Like many teens, Megan Meier struggled with weight and the resulting toll being overweight had on her self-esteem.
According to her mother, Tina Meier, Megan was heavy and had tried for years to lose weight. She had recently shed 20 pounds down to 175. She was 5-foot 51/2 inches tall.
So, when the 13-year-old Dardenne Prairie, MO teen met 16-year-old Josh Evans, who she described as “hot,” on MySpace, Megan was elated.
“Megan had a lifelong struggle with weight and self-esteem,” Tina says. “And now she finally had a boy who she thought really thought she was pretty.”
Megan would rush to the computer every day after school to talk to Josh, said Tina. She invited him to her upcoming 14th birthday party. Then came the troubling messages.
Not only did Josh send Megan accusatory messages, he shared her messages with others. Soon, others began posting MySpace bulletins about the teen: “Megan Meier is a slut. Megan Meier is fat.”
Josh’s last message to Megan – according to her father Ron’s best recollection – read “Everybody in O’Fallon knows how you are. You are a bad person and everybody hates you. Have a shitty rest of your life. The world would be a better place without you.”
Megan’s parents reprimanded her for using vulgar language in responding to the MySpace attacks. Twenty minutes later, Megan hung herself inside her closet.
Megan Taylor Meier died the next day, three weeks before her 14th birthday. Today marks the one-year anniversary of her death.
Six weeks after Megan died her parents discovered who Josh was. The fake MySpace account was a hoax created by a neighbor, an adult woman whose own daughter had once been Megan’s friend. The woman, her daughter and an 18-year-old part-time employee monitored the Josh Evans account.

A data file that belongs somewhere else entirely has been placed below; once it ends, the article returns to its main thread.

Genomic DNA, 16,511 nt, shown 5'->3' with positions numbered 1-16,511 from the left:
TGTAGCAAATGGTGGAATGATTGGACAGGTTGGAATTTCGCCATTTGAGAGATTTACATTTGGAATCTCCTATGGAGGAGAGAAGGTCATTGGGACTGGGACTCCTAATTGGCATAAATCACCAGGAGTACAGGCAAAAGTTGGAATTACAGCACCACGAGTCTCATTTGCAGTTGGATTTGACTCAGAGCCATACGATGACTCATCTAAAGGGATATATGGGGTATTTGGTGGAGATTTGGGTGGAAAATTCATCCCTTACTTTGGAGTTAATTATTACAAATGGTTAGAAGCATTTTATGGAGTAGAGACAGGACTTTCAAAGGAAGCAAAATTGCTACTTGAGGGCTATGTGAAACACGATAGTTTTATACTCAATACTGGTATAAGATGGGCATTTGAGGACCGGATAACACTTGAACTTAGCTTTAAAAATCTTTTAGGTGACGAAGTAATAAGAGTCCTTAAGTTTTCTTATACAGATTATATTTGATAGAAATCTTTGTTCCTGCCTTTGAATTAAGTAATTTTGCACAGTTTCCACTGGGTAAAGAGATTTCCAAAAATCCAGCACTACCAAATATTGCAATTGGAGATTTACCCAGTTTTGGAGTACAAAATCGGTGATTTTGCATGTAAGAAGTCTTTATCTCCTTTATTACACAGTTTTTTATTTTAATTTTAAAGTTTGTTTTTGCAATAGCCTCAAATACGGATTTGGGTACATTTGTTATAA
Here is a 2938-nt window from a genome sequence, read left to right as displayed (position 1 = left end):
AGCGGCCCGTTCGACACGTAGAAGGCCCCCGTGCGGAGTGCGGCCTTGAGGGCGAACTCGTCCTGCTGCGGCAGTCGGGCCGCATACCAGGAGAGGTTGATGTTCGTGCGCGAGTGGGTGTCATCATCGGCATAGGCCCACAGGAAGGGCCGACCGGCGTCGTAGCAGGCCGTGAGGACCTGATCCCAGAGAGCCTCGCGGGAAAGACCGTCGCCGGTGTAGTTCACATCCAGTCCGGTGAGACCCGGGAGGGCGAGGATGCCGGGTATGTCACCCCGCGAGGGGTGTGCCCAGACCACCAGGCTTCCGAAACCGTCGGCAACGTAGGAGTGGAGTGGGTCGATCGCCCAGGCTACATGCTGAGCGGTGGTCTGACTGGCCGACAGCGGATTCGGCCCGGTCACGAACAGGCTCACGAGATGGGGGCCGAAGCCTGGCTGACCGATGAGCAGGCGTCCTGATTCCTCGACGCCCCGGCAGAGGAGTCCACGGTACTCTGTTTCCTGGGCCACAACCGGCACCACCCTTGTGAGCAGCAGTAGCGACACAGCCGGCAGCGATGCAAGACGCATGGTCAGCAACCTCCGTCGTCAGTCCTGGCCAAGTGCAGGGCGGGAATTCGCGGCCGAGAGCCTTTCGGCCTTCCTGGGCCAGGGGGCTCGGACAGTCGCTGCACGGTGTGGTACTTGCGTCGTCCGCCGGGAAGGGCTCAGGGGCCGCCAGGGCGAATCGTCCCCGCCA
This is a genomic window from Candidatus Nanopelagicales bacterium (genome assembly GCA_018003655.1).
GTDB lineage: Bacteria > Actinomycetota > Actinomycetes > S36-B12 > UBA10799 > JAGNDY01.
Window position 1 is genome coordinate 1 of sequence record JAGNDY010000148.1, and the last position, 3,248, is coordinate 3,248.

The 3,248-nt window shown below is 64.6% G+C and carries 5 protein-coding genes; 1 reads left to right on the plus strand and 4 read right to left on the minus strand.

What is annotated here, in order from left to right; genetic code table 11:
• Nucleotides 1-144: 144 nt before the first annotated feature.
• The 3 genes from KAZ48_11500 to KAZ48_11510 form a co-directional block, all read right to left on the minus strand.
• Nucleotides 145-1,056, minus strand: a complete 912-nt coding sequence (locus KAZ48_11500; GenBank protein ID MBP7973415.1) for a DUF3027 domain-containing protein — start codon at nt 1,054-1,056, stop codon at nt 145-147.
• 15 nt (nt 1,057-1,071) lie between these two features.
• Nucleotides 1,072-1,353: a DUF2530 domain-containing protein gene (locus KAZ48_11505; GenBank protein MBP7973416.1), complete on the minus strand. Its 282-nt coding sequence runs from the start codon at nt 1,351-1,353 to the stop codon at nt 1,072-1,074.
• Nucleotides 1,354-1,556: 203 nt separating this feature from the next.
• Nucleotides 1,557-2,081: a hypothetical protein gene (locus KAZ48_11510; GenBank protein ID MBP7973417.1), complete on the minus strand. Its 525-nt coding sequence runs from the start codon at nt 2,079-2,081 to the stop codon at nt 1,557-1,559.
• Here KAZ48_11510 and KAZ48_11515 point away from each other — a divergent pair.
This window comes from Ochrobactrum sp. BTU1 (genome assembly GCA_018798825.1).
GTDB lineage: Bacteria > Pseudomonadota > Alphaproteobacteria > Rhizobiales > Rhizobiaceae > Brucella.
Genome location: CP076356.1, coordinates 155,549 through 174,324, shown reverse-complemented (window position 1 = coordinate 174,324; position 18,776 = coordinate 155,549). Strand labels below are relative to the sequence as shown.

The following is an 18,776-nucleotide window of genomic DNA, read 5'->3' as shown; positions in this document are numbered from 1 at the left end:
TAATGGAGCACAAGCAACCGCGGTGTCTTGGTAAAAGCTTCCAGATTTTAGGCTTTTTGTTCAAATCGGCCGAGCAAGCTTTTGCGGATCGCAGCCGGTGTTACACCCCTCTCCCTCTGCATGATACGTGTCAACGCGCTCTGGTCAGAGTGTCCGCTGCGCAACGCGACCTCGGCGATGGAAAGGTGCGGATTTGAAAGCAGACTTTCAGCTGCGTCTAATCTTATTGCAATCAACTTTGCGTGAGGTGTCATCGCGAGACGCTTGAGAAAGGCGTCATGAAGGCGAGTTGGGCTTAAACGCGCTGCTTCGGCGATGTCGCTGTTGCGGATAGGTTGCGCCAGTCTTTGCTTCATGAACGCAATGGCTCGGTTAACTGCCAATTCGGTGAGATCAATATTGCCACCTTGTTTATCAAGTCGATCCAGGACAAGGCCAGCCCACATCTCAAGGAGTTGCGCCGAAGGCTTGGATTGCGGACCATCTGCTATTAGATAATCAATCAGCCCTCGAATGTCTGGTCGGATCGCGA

This woman knew about Megan’s battles with depression. But she said she wanted to see what Megan was saying about her daughter.
“It was like someone handed her a loaded gun,” said Ron.
Suburban News story here.
Would Megan Maier have committed suicide had she not wrestled with weight and self-esteem? Perhaps. She had been diagnosed with depression and ADD, both of which have been linked to suicide.
While Megan’s fragile self-esteem may have been the result of a myriad of factors, even her mother correlates Megan’s poor self-image to concerns about her weight. And what seems to have pushed Megan over that fatal edge is the betrayal of Josh, a boy who she thought liked her despite her weight, and who retaliated against her using fat-related attacks.
Had Megan Meier never been made to feel as if she wasn’t thin enough or pretty enough or been subjected to weight-related bullying, would her self-esteem have been strong enough to withstand the betrayal?
Had she not been born into a culture that bases a woman’s worth exponentially to the number on her scale, would Megan Meier still be alive today?
We can only speculate.
But in a culture where the majority of five-year-olds say they’d rather lose an arm than be fat, one thing is certain.* We must all work to create a culture in which no other girl’s self-esteem hinges on what she weighs.
* “Tipping The Scales Of Justice: Fighting Weight-Based Discrimination,” by Sandra Solovay, 2000. PDF link here.